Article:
If you feel like you have to have a FB account then you need to be the moderator of the account. Delete the posts that aren't appropriate. 

 

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14 minutes ago, Nikki said:

Our board doesn't have a Facebook account, but they are constantly communicating by email and making decisions outside of the meeting.  Is this appropriate?

Only if authorized by your bylaws or by order of your general membership, validly adopted. If not so authorized, these decisions have no validity.

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Guest Patty

Our director just told us we are not allowed to be communicating outside of the meeting via text, hanging out because this constitutes a meeting.  Is this legal?  Or part of Robert’s rules?  I would think it would need to be in our bylaws.  Isn’t this something we should vote on?

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Guest Zev
12 hours ago, Guest Patty said:

Our director just told us we are not allowed to be communicating outside of the meeting via text, hanging out because this constitutes a meeting.

If this is an agency of a government body or defense contractor then it may have security issues. Just a bunch of people at a watering hole, although in casual speech is a meeting, it is not a "meeting" in the parliamentary sense.

12 hours ago, Guest Patty said:

Is this legal?

It is not possible to answer that question. Besides, this is not a legal advice forum.

12 hours ago, Guest Patty said:

Or part of Robert’s rules?

Not that I am aware of. However, the bylaws may have something to say about this type of thing although I seriously doubt it.

12 hours ago, Guest Patty said:

I would think it would need to be in our bylaws.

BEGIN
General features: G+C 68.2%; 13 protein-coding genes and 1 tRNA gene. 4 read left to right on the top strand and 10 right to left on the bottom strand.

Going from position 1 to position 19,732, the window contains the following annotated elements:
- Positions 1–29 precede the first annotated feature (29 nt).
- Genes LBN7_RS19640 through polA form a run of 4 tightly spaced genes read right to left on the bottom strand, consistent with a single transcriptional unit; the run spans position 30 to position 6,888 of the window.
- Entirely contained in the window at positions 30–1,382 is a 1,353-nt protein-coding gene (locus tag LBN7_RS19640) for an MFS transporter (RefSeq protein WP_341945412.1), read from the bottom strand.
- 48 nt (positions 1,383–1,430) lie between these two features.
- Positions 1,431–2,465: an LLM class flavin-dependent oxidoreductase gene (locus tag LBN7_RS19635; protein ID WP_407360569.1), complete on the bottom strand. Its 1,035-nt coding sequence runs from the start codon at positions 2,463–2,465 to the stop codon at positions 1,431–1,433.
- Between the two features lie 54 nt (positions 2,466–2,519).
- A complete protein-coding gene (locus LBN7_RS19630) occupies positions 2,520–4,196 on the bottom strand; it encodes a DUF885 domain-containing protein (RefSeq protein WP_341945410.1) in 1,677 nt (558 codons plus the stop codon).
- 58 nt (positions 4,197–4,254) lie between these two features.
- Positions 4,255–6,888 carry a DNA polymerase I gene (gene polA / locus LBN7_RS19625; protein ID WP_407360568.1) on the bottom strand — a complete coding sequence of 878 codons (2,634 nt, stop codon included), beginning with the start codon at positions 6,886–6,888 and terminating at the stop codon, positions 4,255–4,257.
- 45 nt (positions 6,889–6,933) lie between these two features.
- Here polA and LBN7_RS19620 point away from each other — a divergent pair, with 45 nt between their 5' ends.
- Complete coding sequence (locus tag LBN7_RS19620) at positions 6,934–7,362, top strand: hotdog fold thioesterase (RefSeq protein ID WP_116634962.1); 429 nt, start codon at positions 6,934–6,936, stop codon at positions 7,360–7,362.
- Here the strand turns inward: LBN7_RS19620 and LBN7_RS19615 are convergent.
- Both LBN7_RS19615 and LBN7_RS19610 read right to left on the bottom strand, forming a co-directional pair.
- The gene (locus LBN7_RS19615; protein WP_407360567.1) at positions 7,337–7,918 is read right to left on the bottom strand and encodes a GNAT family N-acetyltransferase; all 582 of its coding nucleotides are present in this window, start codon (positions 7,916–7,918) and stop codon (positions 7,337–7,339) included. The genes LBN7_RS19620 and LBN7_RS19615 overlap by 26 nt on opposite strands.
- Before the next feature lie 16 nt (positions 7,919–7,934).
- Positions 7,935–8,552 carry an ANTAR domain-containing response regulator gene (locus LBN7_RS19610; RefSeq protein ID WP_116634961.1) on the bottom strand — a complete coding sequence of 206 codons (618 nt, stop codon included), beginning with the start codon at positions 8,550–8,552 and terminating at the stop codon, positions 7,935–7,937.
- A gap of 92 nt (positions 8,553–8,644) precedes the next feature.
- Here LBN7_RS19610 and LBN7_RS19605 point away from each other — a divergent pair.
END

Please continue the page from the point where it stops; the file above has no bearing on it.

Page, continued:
I would think so also.

12 hours ago, Guest Patty said:

Isn’t this something we should vote on?

I don't think so. What would you be voting on? Ask this director to show you the rule that says you cannot text each other and do not be surprised to discover it may actually have a basis.

(Mr. Huynh: The OP did not post a new thread so I took the liberty to answer right here. Perhaps he did not understand your request.)

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1 minute ago, Guest Zev said:

Just a bunch of people at a watering hole, although in casual speech is a meeting, it is not a "meeting" in the parliamentary sense.

It also depends on the state. Some states (notably Florida) have "sunshine laws", requiring that all governmental business be conducted "in the sunshine" (metaphorically speaking).

In general, these laws specify that any time two or more members of certain governmental bodies discuss business, it's considered a 'meeting' and records of that meeting (minutes, etc) must be made available to the public.

But that's a legal issue, not a parliamentary one.

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13 hours ago, Guest Patty said:

Our director just told us we are not allowed to be communicating outside of the meeting via text, hanging out because this constitutes a meeting.  Is this legal?  Or part of Robert’s rules?  I would think it would need to be in our bylaws.  Isn’t this something we should vote on?

Guest Patty, in the future, please follow Mr.Huynh's ardice and  post your question as a new topic.

But, as long as we are here and others have responded anyway, I will do so, too.